Easy Vegetable Soup 

8 cups mixed vegetables
1 small cabbage, chopped
4 carrots, sliced (I love cooked carrots, so I add them. You can use however many fun veggies you can think of.)
2 14.5-oz. cans diced or stewed tomatoes (diced are cut up smaller, which I prefer)
1 32-oz. box chicken broth
1 envelope Knorr Vegetable Recipe Mix
4 cups water
Ground pepper, to taste


  1. Chop up the cabbage and carrots, and put them in a stock pot, along with the frozen mixed veggies and both cans of tomatoes.
  2. Pour the chicken broth into a medium bowl or 4-cup measure. Mix in the Knorr soup envelope, and pour it over the vegetables in the stock pot. Add ground pepper and stir it all up.
  3. Cover the lot with the 4 cups of water, or enough so that the liquid covers the veggies.
  4. Bring the soup to a boil, then reduce the heat to low and simmer for a bit, so the flavors have a chance to dance together.

Makes one gallon of soup, and freezes well.

Mix the Knorr with the chicken broth.

Stir the Knorr into the chicken broth.


Mix it all together.

Add it to the pot and mix it all together.


Add water to cover.

Add water to cover, bring to boil, then simmer.


That's pretty and yummy.

Colorful and yummy.


There’s no magic to this recipe and what it does. Put simply: it’s a lot of watery vegetables that fill you up till your next meal. That, and it’s also a great calorie bargain, at about 75 per serving, so you can chow down on it, if cabbage doesn’t bother you. The best part is that it’s absolutely savory-delicious — and that’s something, coming from a lifelong vegetable hater. In fact, I still have to force myself to eat vegetables, even in this comparatively tasty format. I wish I weren’t this way.

You would hate being me, seriously.

This recipe is “easy.” That is, minimal effort is the focus. I use frozen vegetables. It’s fast and convenient, although I have used all fresh in the past. The part I never exclude is the Knorr veggie soup mix. I have experimented with my own spices, and to me, it just never comes close to the Knorr combination. Of course, you can substitute and experiment to your delight. Hard to go wrong with vegetable soup made from chicken stock. (You can also use vegetable stock, or just plain water.)

To those concerned about the sodium content of the Knorr: while it is on the high side, the mix-to-liquid ratio is twice that of the package directions, so the greater volume reduces the sodium-per-serving by half.

Adding chunks of chicken is a fun variation, and adds some protein kick. Although it’s not something we’d eat every week, it’s a welcome change of pace around here. Highly recommended.

On the Rat-O-Meter scale of five cheeses, I give Easy Vegetable Soup:


A new category

I see dozens of recipes on Facebook and Pinterest. I’ve tried a few: some with great results, and others, well, notsamuch. If we’re talking “the BEST Paleo chocolate cookies EVER — you’ll NEVER MISS THE EGGS AND FLOUR!” — yeah, shame on me. If it sounds too good to be true (it did), it probably is (it was).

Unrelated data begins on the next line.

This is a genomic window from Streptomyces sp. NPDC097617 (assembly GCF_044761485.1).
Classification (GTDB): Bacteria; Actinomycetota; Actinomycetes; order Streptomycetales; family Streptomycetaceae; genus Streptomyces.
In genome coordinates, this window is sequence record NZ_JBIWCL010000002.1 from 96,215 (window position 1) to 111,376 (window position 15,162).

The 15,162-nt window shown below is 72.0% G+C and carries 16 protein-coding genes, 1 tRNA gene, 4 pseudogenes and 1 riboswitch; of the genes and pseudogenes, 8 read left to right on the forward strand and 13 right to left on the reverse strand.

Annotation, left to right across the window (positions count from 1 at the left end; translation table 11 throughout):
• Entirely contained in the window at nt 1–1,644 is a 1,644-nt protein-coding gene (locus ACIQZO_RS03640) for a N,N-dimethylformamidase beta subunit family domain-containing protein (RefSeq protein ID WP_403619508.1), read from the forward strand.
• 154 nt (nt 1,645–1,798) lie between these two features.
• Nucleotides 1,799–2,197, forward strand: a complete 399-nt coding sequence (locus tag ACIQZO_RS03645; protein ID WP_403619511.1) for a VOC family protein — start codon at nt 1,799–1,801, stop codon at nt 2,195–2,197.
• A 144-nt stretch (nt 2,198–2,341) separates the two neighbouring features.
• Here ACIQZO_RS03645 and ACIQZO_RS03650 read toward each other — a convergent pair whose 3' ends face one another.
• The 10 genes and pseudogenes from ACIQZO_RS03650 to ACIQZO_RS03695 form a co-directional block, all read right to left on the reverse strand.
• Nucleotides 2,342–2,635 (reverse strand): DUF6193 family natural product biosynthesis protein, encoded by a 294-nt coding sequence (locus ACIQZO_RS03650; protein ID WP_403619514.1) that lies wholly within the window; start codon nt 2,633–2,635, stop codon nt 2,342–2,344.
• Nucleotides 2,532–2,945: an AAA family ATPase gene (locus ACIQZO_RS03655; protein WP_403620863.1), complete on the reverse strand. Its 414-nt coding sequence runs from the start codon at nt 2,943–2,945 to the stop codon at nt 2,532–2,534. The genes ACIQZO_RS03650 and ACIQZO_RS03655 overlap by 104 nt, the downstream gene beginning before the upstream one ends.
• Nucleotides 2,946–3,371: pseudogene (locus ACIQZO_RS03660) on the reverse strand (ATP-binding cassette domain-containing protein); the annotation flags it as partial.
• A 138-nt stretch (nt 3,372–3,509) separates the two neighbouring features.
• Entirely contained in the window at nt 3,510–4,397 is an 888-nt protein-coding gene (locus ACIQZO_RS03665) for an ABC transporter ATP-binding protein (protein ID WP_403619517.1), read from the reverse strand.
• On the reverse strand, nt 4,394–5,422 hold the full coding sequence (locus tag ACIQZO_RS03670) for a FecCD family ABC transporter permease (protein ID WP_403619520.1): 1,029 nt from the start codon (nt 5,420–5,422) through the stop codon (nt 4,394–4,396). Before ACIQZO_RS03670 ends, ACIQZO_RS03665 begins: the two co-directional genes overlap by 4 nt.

Truthfully, it’s all about personal taste, isn’t it? What I think is magnificent, you might think is boring or even unpalatable, and vice-versa. Still, it’s worth mentioning for the greater good if something is a complete disaster, or if it has promise and might be worth another try later on, wearing a different shirt.

So in the interest of unbiased review, I will cook, photograph, write about and rate some of these allegedly revolutionary recipes that your family will rave about and henceforth demand. The first:

Crock Pot Lasagna


1 lb. ground beef
1 small onion, diced
1 T. minced garlic
1 26-oz. jar pasta sauce
1 c. water
1 15-oz. container cottage cheese (I dislike it, so I used ricotta here)
2 c. shredded mozzarella
1/2 c. grated Parmesan
1 egg
2 T. parsley
1 t. pepper
Salt to taste


  1. Brown beef in large skillet. Add onion and garlic; mix. Drain excess fat.
  2. Add pasta sauce and water.
  3. In a separate bowl, mix cottage cheese, 1.5 cups mozzarella, 2 T. Parmesan, egg, pepper and parsley.
  4. Spray crock pot with nonstick cooking spray. Scoop approximately 1 cup of the meat sauce into bottom. Top with one layer of uncooked lasagna noodles (do your best to break up the pasta so it fits the shape of the cooker). Next, add a layer of the cheese mixture.
  5. Keep adding layers, ending with meat sauce (I got three layers total).
  6. Put lid on, and cook on LOW for 4-6 hours. (Mine was done in 3 hours.)
  7. Turn off crock pot and add remaining cheese on top. Replace lid and allow to melt.
Layers before cooking

Layers before cooking

After three hours

After three hours


I think I’ve found how companies like Banquet and Stauffer’s do their frozen lasagna, because this tasted exactly like those. It was, to our palates, extremely bland and somewhat dry. We both had to heat up pasta sauce and pour it over the top. Of course, it could have been my ricotta substitution that caused some dryness (cottage contains 79% moisture, as opposed to ricotta’s 72%), but that wouldn’t have affected the overall taste, which we thought was quite lacking in energy.

So if you prefer an unassuming, frozen-food-aisle flavor, this would be a good recipe for you to try. As is, it’s a one-and-done for me. I’d have to jazz it up quite a bit for it to pass muster. The plan is to stick with my standard recipe, unless I’m in a terrible hurry.

On the Rat-O-Meter scale of five cheeses, I give Crock Pot Lasagna: